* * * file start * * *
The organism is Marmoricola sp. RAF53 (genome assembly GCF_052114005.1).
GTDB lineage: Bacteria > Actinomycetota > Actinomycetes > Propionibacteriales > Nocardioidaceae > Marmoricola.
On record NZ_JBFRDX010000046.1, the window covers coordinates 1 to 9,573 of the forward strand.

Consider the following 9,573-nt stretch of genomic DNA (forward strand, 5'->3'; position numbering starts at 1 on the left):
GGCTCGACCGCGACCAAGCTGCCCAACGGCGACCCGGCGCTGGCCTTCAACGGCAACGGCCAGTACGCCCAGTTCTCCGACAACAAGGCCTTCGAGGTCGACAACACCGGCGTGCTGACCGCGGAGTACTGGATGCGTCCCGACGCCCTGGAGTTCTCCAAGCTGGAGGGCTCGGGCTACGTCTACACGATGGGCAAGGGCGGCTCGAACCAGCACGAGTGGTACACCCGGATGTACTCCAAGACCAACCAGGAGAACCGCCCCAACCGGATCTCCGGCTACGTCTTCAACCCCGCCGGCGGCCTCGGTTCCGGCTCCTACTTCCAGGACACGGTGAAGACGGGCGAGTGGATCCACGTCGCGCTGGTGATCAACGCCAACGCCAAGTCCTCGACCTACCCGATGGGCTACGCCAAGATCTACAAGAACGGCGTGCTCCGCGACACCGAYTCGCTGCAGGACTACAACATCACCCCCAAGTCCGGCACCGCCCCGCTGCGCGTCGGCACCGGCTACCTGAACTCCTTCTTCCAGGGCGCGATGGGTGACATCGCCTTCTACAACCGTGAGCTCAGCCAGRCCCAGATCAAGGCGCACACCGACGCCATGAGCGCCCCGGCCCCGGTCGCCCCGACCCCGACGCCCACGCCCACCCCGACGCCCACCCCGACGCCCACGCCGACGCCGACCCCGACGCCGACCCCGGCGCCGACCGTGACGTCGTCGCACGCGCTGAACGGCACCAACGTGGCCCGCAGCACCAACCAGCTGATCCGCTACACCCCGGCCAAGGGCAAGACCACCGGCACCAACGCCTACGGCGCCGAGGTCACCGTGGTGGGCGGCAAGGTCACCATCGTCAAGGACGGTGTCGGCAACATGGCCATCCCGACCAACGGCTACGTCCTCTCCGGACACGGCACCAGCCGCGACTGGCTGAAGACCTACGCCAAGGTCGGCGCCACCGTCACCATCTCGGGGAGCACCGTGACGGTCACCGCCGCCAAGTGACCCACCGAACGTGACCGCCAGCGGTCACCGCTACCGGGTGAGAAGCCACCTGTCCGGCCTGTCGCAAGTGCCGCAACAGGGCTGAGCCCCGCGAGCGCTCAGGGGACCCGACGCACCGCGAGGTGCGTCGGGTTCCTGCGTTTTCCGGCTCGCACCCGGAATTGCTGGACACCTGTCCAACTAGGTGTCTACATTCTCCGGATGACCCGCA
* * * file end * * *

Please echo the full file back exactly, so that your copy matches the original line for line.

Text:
The organism is Marmoricola sp. RAF53 (genome assembly GCF_052114005.1).
GTDB lineage: Bacteria > Actinomycetota > Actinomycetes > Propionibacteriales > Nocardioidaceae > Marmoricola.
On record NZ_JBFRDX010000046.1, the window covers coordinates 1 to 9,573 of the forward strand.

Consider the following 9,573-nt stretch of genomic DNA (forward strand, 5'->3'; position numbering starts at 1 on the left):
GGCTCGACCGCGACCAAGCTGCCCAACGGCGACCCGGCGCTGGCCTTCAACGGCAACGGCCAGTACGCCCAGTTCTCCGACAACAAGGCCTTCGAGGTCGACAACACCGGCGTGCTGACCGCGGAGTACTGGATGCGTCCCGACGCCCTGGAGTTCTCCAAGCTGGAGGGCTCGGGCTACGTCTACACGATGGGCAAGGGCGGCTCGAACCAGCACGAGTGGTACACCCGGATGTACTCCAAGACCAACCAGGAGAACCGCCCCAACCGGATCTCCGGCTACGTCTTCAACCCCGCCGGCGGCCTCGGTTCCGGCTCCTACTTCCAGGACACGGTGAAGACGGGCGAGTGGATCCACGTCGCGCTGGTGATCAACGCCAACGCCAAGTCCTCGACCTACCCGATGGGCTACGCCAAGATCTACAAGAACGGCGTGCTCCGCGACACCGAYTCGCTGCAGGACTACAACATCACCCCCAAGTCCGGCACCGCCCCGCTGCGCGTCGGCACCGGCTACCTGAACTCCTTCTTCCAGGGCGCGATGGGTGACATCGCCTTCTACAACCGTGAGCTCAGCCAGRCCCAGATCAAGGCGCACACCGACGCCATGAGCGCCCCGGCCCCGGTCGCCCCGACCCCGACGCCCACGCCCACCCCGACGCCCACCCCGACGCCCACGCCGACGCCGACCCCGACGCCGACCCCGGCGCCGACCGTGACGTCGTCGCACGCGCTGAACGGCACCAACGTGGCCCGCAGCACCAACCAGCTGATCCGCTACACCCCGGCCAAGGGCAAGACCACCGGCACCAACGCCTACGGCGCCGAGGTCACCGTGGTGGGCGGCAAGGTCACCATCGTCAAGGACGGTGTCGGCAACATGGCCATCCCGACCAACGGCTACGTCCTCTCCGGACACGGCACCAGCCGCGACTGGCTGAAGACCTACGCCAAGGTCGGCGCCACCGTCACCATCTCGGGGAGCACCGTGACGGTCACCGCCGCCAAGTGACCCACCGAACGTGACCGCCAGCGGTCACCGCTACCGGGTGAGAAGCCACCTGTCCGGCCTGTCGCAAGTGCCGCAACAGGGCTGAGCCCCGCGAGCGCTCAGGGGACCCGACGCACCGCGAGGTGCGTCGGGTTCCTGCGTTTTCCGGCTCGCACCCGGAATTGCTGGACACCTGTCCAACTAGGTGTCTACATTCTCCGGATGACCCGCA